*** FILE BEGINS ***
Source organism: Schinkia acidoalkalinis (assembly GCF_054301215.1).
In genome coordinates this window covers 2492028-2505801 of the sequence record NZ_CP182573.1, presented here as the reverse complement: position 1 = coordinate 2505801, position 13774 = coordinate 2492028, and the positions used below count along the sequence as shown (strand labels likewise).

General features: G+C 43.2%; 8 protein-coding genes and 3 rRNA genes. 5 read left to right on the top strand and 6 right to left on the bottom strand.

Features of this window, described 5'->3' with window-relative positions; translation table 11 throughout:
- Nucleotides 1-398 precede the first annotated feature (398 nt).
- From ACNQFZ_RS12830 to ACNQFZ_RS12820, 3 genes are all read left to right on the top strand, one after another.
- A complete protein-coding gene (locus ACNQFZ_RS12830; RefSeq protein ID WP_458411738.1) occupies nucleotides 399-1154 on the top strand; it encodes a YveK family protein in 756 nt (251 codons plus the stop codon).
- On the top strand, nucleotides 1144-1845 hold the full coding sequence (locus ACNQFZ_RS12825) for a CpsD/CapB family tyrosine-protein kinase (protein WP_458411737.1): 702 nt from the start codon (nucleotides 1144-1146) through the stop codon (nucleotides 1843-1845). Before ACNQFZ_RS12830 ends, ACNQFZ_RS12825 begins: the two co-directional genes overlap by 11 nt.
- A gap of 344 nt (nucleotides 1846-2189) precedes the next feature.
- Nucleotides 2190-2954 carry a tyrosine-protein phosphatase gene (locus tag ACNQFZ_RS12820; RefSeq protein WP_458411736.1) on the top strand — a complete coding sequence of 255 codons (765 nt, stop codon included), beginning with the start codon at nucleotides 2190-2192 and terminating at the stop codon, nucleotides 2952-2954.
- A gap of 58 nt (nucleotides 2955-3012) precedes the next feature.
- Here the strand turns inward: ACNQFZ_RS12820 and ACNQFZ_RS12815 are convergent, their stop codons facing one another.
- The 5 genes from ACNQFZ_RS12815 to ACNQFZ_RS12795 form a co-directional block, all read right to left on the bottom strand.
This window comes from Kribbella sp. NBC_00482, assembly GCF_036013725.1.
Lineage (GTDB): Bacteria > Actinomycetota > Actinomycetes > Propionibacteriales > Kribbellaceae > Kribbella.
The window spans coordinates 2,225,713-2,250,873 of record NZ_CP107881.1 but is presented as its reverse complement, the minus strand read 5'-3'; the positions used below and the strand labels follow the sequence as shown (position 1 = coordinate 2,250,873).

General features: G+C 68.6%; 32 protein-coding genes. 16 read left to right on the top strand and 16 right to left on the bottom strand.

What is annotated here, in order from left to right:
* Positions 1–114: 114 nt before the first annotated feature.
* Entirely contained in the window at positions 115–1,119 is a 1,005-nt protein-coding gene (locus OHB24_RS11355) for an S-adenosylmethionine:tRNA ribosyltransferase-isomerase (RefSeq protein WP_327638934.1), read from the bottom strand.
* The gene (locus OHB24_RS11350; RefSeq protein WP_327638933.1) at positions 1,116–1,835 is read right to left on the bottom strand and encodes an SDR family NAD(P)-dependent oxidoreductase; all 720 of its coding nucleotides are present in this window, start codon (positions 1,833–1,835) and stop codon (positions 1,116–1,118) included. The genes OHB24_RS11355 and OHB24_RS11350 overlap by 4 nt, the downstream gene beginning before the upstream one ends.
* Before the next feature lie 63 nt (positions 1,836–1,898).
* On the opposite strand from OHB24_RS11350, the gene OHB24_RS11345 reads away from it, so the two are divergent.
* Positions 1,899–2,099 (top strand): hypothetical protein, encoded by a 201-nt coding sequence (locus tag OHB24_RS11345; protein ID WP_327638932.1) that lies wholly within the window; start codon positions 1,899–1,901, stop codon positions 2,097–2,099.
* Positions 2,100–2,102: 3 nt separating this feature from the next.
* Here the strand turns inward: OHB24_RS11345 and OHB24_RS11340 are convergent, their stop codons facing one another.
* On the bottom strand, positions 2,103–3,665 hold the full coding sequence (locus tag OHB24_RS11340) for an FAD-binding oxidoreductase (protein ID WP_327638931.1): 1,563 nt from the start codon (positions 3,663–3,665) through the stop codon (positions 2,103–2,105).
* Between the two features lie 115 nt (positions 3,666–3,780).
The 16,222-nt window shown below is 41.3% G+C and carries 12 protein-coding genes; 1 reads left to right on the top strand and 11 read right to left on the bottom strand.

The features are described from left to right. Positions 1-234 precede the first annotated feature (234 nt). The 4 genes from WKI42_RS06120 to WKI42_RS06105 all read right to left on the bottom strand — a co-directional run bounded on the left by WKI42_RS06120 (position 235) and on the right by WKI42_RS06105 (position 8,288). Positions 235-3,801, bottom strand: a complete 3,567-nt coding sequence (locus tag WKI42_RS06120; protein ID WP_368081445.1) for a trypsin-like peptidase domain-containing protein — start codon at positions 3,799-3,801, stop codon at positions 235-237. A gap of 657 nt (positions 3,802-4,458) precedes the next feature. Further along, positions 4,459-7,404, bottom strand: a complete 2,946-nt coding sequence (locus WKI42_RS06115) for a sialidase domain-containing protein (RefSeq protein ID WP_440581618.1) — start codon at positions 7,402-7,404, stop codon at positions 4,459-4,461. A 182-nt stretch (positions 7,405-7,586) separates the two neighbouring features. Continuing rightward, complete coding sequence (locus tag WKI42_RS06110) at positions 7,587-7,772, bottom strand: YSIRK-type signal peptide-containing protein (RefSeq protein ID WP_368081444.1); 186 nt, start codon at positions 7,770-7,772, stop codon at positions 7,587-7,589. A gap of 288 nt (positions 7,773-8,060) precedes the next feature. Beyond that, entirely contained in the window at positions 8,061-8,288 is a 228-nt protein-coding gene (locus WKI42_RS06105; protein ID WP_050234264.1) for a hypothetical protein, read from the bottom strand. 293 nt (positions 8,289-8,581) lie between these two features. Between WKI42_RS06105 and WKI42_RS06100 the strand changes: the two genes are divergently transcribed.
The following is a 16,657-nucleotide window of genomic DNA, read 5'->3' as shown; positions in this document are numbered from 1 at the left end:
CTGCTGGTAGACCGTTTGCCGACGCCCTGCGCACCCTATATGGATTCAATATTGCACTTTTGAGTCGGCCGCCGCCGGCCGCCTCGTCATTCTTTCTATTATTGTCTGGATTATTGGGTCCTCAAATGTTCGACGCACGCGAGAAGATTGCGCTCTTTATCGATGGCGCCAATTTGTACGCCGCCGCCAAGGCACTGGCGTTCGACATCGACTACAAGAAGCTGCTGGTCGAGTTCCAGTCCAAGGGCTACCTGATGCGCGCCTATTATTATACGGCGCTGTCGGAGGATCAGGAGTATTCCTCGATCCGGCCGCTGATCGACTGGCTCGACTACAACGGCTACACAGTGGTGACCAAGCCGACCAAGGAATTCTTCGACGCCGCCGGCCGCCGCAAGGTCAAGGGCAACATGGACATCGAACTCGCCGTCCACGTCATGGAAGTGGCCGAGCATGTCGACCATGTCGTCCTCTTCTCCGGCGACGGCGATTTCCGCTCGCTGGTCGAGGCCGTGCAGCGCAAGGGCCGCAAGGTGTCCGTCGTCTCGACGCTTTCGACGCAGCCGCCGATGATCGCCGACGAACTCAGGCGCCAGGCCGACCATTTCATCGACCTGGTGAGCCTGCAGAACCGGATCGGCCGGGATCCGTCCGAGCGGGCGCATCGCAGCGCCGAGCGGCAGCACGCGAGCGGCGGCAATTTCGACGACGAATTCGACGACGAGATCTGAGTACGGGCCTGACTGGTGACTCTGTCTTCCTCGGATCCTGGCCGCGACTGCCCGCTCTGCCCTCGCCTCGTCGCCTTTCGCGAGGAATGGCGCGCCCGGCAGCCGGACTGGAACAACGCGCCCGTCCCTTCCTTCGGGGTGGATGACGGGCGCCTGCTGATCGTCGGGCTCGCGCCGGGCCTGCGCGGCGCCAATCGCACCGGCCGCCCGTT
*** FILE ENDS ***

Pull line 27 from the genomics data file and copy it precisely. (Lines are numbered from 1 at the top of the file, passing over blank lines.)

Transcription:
* On the bottom strand, positions 2,103–3,665 hold the full coding sequence (locus tag OHB24_RS11340) for an FAD-binding oxidoreductase (protein ID WP_327638931.1): 1,563 nt from the start codon (positions 3,663–3,665) through the stop codon (positions 2,103–2,105).